A View from the Hill
FOR IMMEDIATE RELEASE: January 19, 2001
CONTACT: Tommy Voltero (617) 722-2240
DON'T THROW AWAY THOSE OLD COMPUTERS!
Back in the 1980s, a person who could program a VCR was considered a "rocket scientist." Now, in this fast-paced era of MP3s, CD-Rewritables, and cable modems, anyone who is not conversant with the inner workings of a Pentium Processor is considered "computer illiterate." Indeed, with all of the rapid changes taking place in the computer industry, it is easy to be left behind in the yesteryears of the Apple IIe and 386 Processor.
With incredible advances in computer technology in the past ten years, accompanied by declining prices, more and more Americans are buying personal computers. According to the last official survey taken by the U.S. Census Bureau, more than one in three Americans owned a computer. It is quite probable, however, that this percentage has increased significantly since the survey was taken in 1997.
While it is certainly beneficial for families to have a personal computer, there are some unexpected consequences of ownership. One significant problem is what to do with old, obsolete computers once they have completed their tour of duty.
The U.S. Environmental Protection Agency (EPA) estimates that electronic equipment like computers, monitors, and televisions account for one percent of the annual 209,700,000 tons of solid waste generated in the United States. Although this percentage may seem miniscule, it still amounts to over two million tons of garbage that must be dealt with by federal, state, and local officials. In Massachusetts, electronics waste totals almost 75,000 tons per year and is expected to reach as much as 300,000 tons by the year 2005.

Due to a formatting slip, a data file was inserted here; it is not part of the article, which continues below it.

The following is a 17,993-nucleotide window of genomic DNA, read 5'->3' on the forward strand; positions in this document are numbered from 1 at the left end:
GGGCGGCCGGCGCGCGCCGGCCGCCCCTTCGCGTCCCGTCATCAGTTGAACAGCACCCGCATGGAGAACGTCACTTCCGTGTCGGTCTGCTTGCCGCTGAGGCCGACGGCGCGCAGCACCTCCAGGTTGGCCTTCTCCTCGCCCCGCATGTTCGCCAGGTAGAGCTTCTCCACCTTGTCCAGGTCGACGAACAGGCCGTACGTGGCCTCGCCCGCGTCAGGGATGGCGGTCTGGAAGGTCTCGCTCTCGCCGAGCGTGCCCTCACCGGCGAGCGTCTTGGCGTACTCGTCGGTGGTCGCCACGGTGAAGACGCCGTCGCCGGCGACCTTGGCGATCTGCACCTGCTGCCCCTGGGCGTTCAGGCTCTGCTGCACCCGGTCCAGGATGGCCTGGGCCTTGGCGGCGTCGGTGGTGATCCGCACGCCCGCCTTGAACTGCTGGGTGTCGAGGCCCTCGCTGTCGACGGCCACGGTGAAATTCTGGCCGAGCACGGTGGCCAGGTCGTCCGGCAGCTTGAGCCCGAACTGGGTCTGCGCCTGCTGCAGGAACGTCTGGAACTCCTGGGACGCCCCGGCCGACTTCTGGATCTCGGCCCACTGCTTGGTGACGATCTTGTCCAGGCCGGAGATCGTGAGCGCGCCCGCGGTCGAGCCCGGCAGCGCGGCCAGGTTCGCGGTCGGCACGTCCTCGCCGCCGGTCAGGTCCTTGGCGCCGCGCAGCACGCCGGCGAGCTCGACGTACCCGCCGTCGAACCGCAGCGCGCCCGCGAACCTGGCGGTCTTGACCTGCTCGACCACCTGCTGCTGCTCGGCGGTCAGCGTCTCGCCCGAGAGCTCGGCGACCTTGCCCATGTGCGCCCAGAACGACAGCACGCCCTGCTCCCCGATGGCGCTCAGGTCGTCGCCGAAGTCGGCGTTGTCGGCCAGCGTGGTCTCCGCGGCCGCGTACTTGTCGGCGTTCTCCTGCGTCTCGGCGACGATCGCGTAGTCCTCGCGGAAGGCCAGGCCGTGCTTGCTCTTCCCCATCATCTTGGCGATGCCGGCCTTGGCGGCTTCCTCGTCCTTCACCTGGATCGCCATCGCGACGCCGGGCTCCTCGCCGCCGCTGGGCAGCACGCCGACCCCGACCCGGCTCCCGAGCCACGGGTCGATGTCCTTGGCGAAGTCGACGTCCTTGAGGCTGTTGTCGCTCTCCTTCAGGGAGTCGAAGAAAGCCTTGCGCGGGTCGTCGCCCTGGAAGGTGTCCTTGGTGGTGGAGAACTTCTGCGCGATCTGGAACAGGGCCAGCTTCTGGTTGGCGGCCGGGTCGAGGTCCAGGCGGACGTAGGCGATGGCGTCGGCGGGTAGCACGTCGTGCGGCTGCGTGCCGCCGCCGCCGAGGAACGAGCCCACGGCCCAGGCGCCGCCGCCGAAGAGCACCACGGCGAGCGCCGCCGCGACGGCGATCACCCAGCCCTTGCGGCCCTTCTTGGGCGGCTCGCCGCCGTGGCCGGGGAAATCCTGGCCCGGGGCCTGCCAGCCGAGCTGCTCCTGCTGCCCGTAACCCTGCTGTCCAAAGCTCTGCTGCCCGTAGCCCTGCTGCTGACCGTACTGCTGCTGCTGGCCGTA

When electronic equipment ends up in the waste stream, the problem of disposal turns into one of public health. Unlike other refuse, electronics, and especially those containing Cathode Ray Tubes (CRTs), contain toxic substances that are hazardous to human health. CRTs, which are the primary components of display devices like televisions and computer monitors, contain on average five to eight pounds of lead. If the tube breaks, lead is released into the environment. Once exposed, lead can enter the human body through drinking water, in dust particles, or by direct ingestion (children putting their fingers in their mouth).
Lead builds up in the body over many years and can damage the brain, nerves, kidneys, digestive system, and red blood cells. Even low levels of lead exposure can be hazardous to humans, especially pregnant women, fetuses, and young children under the age of 6. Significant exposure, known as "lead poisoning" in the medical community, can cause severe retardation of physical and mental development to growing children.
Massachusetts officials have long been aware of the risks of lead poisoning, and over the years we have adopted firm measures to reduce the proliferation of lead in the environment. Our efforts have been extremely successful. In just ten years, we have decreased the incidences of lead poisoning in our state by 73%.